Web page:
Why might he have saved these scales? That is, what can we learn from a couple of strange items in someone’s tackle box? My guess is because the scales were so large that they challenged our very idea of a fish, at least for a person accustomed to inland bass as I was at the time. I want to believe that to him these scales were metaphorical reminders that our preconceived ideas—about fish, obviously, but actually about anything—could easily be overturned by observations if one allowed those observations to talk and listened to what they had to say. Again, it’s somewhat of a stretch, but those scales might well have been the equivalent of 3 x 5 cards with the words BE OPEN MINDED, NOT SURPRISED, printed in bold letters, a simple but important lesson about making your living by searching for naturally-occurring resources. At least those were my thoughts every time I saw them as a child, which was fairly often. Fifty, maybe sixty, years after discovering those tarpon scales in his tackle box, I still think the same way—suspicious of preconception, unusually respectful (some of my colleagues would say too much so) of plain observation—and wonder whether such a thought pattern is inherited, or was taught to me, by my father, and by example, beginning down in Houma with a couple of scales.

BERNICE AND JOHN is available on all e-readers

Monday, May 30, 2016

Comments on THE WEATHERFORD TRIAL - The fourth Gideon Marshall Mystery



Comments on THE WEATHERFORD TRIAL (TWT):

The e-book version of the fourth Gideon Marshall Mystery is now in the hands of my agent and should be available on all e-readers by mid-June. Although each of these books is written to be a stand-alone mystery, with the second one (THE STITCHER FILE) I started working in enough back story to accomplish that task. I was determined to make this fourth one a trial, for a number of reasons. First, I simply wanted to see if I could handle a trial in fiction. Second, an arrest, at the end of THE EARTHQUAKE LADY, needed a trial to follow. And finally, I wanted, and needed, to do one in third person, with the narrative extended over a several month period, again as a training exercise. The first three books are written in what I call “first person real time” in the sense that aside from back story, all of the events take place within a few days, the main character is Gideon Marshall, and he’s narrating the action from his own POV. In a trial, because participants are not allowed access to all the information and witnesses can’t observe courtroom action until they are called to the stand, the third person narrative was necessary.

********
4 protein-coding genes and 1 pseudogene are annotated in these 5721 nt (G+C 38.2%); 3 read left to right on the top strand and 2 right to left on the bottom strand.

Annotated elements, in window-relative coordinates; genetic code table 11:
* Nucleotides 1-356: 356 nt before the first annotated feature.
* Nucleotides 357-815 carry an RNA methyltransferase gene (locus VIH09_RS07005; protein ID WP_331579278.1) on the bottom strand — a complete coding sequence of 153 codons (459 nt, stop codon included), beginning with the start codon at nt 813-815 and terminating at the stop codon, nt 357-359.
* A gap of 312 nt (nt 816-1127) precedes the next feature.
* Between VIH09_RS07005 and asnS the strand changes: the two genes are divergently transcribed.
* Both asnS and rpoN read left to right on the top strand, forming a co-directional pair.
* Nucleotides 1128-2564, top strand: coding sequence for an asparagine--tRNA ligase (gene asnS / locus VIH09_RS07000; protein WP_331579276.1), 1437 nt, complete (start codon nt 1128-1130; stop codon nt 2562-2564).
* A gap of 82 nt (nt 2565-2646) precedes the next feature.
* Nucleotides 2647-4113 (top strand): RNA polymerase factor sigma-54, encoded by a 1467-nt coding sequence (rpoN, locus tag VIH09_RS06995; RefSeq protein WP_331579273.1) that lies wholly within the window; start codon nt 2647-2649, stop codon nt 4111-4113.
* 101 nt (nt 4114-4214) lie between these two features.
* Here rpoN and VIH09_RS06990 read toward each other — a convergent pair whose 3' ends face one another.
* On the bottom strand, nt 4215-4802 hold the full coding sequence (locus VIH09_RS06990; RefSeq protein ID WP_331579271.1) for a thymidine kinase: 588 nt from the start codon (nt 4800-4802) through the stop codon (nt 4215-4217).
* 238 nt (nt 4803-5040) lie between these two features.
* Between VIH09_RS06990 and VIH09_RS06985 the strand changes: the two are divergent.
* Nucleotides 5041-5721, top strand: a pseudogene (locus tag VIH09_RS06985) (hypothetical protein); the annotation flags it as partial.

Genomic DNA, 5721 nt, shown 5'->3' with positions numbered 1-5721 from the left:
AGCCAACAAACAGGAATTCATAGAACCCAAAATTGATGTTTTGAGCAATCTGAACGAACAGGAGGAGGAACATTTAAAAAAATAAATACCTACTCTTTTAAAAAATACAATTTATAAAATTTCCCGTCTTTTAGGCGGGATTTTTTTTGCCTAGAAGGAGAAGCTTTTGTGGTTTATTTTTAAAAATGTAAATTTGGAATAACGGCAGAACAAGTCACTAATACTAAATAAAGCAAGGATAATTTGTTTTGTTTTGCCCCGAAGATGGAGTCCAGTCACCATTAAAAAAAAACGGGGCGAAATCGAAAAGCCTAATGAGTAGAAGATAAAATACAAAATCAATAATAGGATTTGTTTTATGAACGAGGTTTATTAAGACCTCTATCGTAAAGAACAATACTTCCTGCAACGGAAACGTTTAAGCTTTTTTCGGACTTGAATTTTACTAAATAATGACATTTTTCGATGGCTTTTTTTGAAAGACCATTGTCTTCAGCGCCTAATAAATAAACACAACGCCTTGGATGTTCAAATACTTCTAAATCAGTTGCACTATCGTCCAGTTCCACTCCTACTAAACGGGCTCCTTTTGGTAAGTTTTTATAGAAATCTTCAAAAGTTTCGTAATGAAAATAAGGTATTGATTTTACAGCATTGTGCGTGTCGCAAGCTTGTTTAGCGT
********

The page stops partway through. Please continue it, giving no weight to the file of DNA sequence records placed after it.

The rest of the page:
In preparation for writing this one, I read Robert Traver’s ANATOMY OF A MURDER, much of John Grisham’s A TIME TO KILL, and parts of Harper Lee’s TO KILL A MOCKINGBIRD. These three books came up repeatedly when I asked social media contacts about fiction that contained trial scenes. I had also read Grisham’s SYCAMORE ROW and ROGUE LAWYER, both of which had trial scenes. I spent many days in the Lincoln Hall of Justice watching district court judges and attorneys functioning in their particular roles. Karen and I also visited Des Moines, where this trial takes place, and spent time in the Polk County Courthouse there, a really magnificent building. Finally, I studied several trial transcripts, including that of Oklahoma City bombing perp Timothy McVeigh. The big question to be answered was: what do these successful writers get by with in terms of demands on a reader? In THE WEATHERFORD TRIAL I tried to be somewhere in the ballpark, my estimate of the size of that park being based on those previously published books.
In general, my writing goal is to make a manuscript interesting no matter where one starts. In working through my own edits, I repeatedly open up the stack of paper at random places and ask whether the text is at least somewhat interesting. I also do that with books in the library and in Barnes and Noble, just to see what hard-cover published authors are getting by with. They get by with a lot of crap. In TWT, the main character is the defense attorney, Connecticut “Connie” Bergen, part of the legal team of Stevens Oil, Inc., a global energy enterprise owned by Delmar Stevens, a multi-billionaire. The focus of all these Gideon Marshall mysteries is intellectual property produced by scientists, important because of Stevens’ belief that this work has enormous value and can provide its owner with unimaginable power, assuming that owner also has the tools to implement the ideas. Stevens has the tools and wants the property.